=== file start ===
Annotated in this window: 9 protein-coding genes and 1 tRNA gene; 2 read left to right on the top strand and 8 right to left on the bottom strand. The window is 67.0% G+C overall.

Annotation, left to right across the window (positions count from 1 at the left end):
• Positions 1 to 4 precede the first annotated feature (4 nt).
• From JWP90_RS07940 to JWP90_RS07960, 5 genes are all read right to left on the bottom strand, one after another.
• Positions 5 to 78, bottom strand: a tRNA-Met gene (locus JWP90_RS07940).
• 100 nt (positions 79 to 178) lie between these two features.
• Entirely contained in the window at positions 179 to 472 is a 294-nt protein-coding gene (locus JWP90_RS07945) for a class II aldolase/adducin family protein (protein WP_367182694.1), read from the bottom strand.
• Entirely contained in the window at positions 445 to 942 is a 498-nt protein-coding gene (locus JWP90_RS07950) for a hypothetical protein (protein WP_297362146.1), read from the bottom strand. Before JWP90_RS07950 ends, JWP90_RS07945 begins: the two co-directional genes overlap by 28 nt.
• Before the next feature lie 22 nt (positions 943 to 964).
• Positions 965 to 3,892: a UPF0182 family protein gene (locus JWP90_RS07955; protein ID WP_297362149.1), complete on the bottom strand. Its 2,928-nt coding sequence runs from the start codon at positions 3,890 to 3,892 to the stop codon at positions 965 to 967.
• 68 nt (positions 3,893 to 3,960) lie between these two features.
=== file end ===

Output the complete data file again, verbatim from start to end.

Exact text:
Annotated in this window: 9 protein-coding genes and 1 tRNA gene; 2 read left to right on the top strand and 8 right to left on the bottom strand. The window is 67.0% G+C overall.

Annotation, left to right across the window (positions count from 1 at the left end):
• Positions 1 to 4 precede the first annotated feature (4 nt).
• From JWP90_RS07940 to JWP90_RS07960, 5 genes are all read right to left on the bottom strand, one after another.
• Positions 5 to 78, bottom strand: a tRNA-Met gene (locus JWP90_RS07940).
• 100 nt (positions 79 to 178) lie between these two features.
• Entirely contained in the window at positions 179 to 472 is a 294-nt protein-coding gene (locus JWP90_RS07945) for a class II aldolase/adducin family protein (protein WP_367182694.1), read from the bottom strand.
• Entirely contained in the window at positions 445 to 942 is a 498-nt protein-coding gene (locus JWP90_RS07950) for a hypothetical protein (protein WP_297362146.1), read from the bottom strand. Before JWP90_RS07950 ends, JWP90_RS07945 begins: the two co-directional genes overlap by 28 nt.
• Before the next feature lie 22 nt (positions 943 to 964).
• Positions 965 to 3,892: a UPF0182 family protein gene (locus JWP90_RS07955; protein ID WP_297362149.1), complete on the bottom strand. Its 2,928-nt coding sequence runs from the start codon at positions 3,890 to 3,892 to the stop codon at positions 965 to 967.
• 68 nt (positions 3,893 to 3,960) lie between these two features.